Leonard Peltier, One of the World’s Longest-Held Political Prisoners

In the Coleman, FL, Penitentiary, about 60 miles west/northwest of Orlando, there's an American who's been in U.S. prisons fighting for his freedom and the freedom of his people for almost four decades. Leonard Peltier, an Anishinabe-Lakota, was wrongfully convicted of killing two FBI agents in a shootout on the Pine Ridge, SD, Indian reservation on June 26, 1975. He and other members of the American Indian Movement (AIM) were there at the request of traditional Lakota people on that reservation who were opposing the exploitation of their mineral resources and were met with much oppression as a result. AIM supported their efforts and sent a contingent of its members, led by Peltier, to protect the people.

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Reid Jenkins and his wife Barbara Joye with Peltier in 2000 at a powwow at Leavenworth Penitentiary. 

 

The U.S. Civil Rights Commission documented 67 murders and over 300 beatings of Indian people on Pine Ridge in the three-year period surrounding the shootout, most of which were attributed to the Bureau of Indian Affairs (BIA) police and tribal chairman Dick Wilson's “GOON Squad,” a private army funded by our government. Wilson's police force and his GOON Squad were well armed with military equipment and ammunition left there after AIM’s Wounded Knee uprising in 1973. They also received arms and training from the F.B.I. 

It's no surprise that the U.S. would have supported a corrupt tribal government on that reservation and was directly involved in the oppression of Indian people there. In addition to the strip-mining of coal, which had been happening for decades, there was massive uranium exploration on Pine Ridge. This was during the 1970’s Arab oil embargo and many corporations were receiving huge federal subsidies to underwrite their search for nuclear energy sources on the Pine Ridge Reservation. Union Carbide, to name just one, was receiving $2.3 billion per year of taxpayer's money (1970’s dollars). National Uranium Resources Evaluation, a program of the U.S. Geological Survey, used data from NASA satellites to locate rich deposits in and around the northwestern one-eighth of Pine Ridge. (That one-eighth of the reservation was signed over to the federal government on the day of the shootout by Dick Wilson.) By the mid 70’s there were more than 5,000 speculative uranium mining leases in the area. During that time President Richard Nixon said that 1000 nuclear reactors would generate electricity in the US by the year 2000. AIM was unaware at the time that many energy companies had signed up to create an “energy park” there, with dozens of coal-powered plants and 25 nuclear-powered plants that would provide electricity for most of the contiguous 48 states.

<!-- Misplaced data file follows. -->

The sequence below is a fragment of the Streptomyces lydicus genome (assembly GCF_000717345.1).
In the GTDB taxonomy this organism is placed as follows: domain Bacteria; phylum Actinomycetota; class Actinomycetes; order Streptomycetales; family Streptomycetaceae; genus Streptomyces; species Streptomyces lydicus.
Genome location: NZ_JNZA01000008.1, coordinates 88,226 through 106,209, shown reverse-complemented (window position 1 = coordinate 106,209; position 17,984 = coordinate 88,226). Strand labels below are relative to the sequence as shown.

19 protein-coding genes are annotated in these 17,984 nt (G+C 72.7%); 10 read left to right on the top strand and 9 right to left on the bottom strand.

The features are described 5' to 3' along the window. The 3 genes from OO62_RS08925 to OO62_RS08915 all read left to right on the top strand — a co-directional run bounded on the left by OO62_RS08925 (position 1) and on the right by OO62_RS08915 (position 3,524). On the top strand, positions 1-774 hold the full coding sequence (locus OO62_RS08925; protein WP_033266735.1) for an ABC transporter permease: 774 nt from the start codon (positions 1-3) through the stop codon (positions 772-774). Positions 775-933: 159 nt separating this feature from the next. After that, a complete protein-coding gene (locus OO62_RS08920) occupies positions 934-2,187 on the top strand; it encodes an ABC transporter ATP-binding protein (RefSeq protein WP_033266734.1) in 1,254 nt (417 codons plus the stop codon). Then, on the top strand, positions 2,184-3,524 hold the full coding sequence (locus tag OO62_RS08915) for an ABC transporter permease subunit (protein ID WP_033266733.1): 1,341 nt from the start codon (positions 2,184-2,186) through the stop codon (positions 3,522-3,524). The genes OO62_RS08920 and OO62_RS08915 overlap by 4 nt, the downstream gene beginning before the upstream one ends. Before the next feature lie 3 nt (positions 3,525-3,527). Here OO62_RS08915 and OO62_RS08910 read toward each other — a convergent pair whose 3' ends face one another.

On June 25, 1975, two FBI agents, Jack Coler and Ronald Williams, took two teenage male Indians into custody and questioned them about who else was staying at the AIM encampment. They came back the next morning and a firefight erupted. One Indian and the two agents were killed. The area was soon surrounded by federal agents and law enforcement officers of many different stripes. But the Indians escaped and the largest manhunt in F.B.I. history began – for the killer of the agents (the Indian death was not investigated). Two Indian men who participated in the shootout were arrested and tried in Cedar Rapids, Iowa,  in the court of Judge Edward McManus. Because of the climate of fear on the reservation they were found not guilty for reasons of self defense. After their acquittal, the government went looking for a judge who would be more cooperative.